History is Not Rocket Science (but it requires some accuracy)

A piece at Reformation 21 (the publication of the Alliance before THE Alliance) on Billy Graham took me by surprise, and it wasn’t the name dropping that went with the article:

The founder of the Alliance of Confessing Evangelicals, Donald Grey Barnhouse, had a friendship with Dr. Graham. In a 1977 interview with Christianity Today, Graham said, “One of my great regrets is that I have not studied enough. I wish I had studied more and preached less. People have pressured me into speaking to groups when I should have been studying and preparing. Donald Barnhouse said that if he knew the Lord was coming in three years he would spend two of them studying and one preaching. I’m trying to make it up.”1 At another point in his ministry, Graham said of Barnhouse, “He knew the Scriptures better than any man I ever knew.”

Here’s a (not the) thing. The Alliance of Confessing Evangelicals did not start until 36 years after Barnhouse’s death:

In April 1996, the Alliance of Confessing Evangelicals held its first major meeting of evangelical scholars. The Cambridge Declaration, first presented at this meeting, is a call to the evangelical church to turn away from the worldly methods it has come to embrace, and to recover the Biblical doctrines of the Reformation. The Cambridge Declaration explains the importance of regaining adherence to the five “solas” of the Reformation.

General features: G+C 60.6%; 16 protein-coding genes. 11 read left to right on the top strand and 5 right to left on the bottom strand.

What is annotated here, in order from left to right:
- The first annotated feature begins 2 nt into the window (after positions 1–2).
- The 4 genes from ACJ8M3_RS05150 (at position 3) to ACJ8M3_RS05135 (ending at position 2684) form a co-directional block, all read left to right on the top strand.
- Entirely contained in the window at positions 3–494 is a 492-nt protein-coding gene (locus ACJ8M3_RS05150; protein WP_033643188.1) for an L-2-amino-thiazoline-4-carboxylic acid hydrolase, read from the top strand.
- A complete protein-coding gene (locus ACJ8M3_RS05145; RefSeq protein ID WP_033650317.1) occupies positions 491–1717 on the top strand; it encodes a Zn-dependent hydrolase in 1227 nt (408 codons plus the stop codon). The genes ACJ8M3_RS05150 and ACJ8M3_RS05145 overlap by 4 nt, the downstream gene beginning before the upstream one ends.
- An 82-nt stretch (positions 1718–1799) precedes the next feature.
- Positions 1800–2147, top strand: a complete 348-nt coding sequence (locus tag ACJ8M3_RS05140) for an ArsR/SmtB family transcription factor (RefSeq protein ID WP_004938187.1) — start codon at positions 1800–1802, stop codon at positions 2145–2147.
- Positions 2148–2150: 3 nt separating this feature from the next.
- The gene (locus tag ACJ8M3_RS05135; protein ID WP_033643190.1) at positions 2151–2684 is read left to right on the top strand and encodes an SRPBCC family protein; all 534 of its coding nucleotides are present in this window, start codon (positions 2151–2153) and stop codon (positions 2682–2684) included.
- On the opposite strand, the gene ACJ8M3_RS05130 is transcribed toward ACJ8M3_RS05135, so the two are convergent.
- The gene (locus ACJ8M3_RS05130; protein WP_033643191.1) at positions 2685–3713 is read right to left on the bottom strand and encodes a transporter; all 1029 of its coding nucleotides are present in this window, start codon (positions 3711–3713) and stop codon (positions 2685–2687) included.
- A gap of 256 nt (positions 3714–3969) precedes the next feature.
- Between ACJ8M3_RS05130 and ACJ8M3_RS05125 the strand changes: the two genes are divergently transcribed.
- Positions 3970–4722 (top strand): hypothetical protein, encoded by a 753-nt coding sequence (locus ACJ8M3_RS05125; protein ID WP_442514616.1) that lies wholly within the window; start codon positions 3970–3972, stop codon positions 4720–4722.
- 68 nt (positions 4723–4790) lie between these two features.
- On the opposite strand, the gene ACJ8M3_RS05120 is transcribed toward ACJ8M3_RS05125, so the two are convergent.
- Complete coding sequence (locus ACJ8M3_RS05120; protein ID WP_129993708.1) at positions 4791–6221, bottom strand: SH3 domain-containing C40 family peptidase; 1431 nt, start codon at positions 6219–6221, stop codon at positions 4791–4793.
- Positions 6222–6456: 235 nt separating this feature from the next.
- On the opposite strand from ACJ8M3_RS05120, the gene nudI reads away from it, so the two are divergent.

Maybe the explanation is this:

The Alliance’s history stretches back a half century. The Alliance began as Evangelical Ministries in 1949, which broadcasted Dr. Donald Grey Barnhouse via The Bible Study Hour, and also published Eternity magazine.

But in the end, I go with Wikipedia:

The Alliance was formed in 1994 out of what was known as Evangelical Ministries when James Boice, then senior pastor of Tenth Presbyterian Church in Philadelphia and teacher on The Bible Study Hour radio program, called together a group of like-minded pastors and theologians from a variety of denominations to unite in a common cause to help revive a passion “for the truth of the Gospel” within the church.

On April 17– 20, 1996, the Alliance came together in Cambridge, Massachusetts, to draw up a statement that would be called the Cambridge Declaration. Signatories included R. C. Sproul, David F. Wells, and Michael Horton.

Or is this what happens when you have four gospels?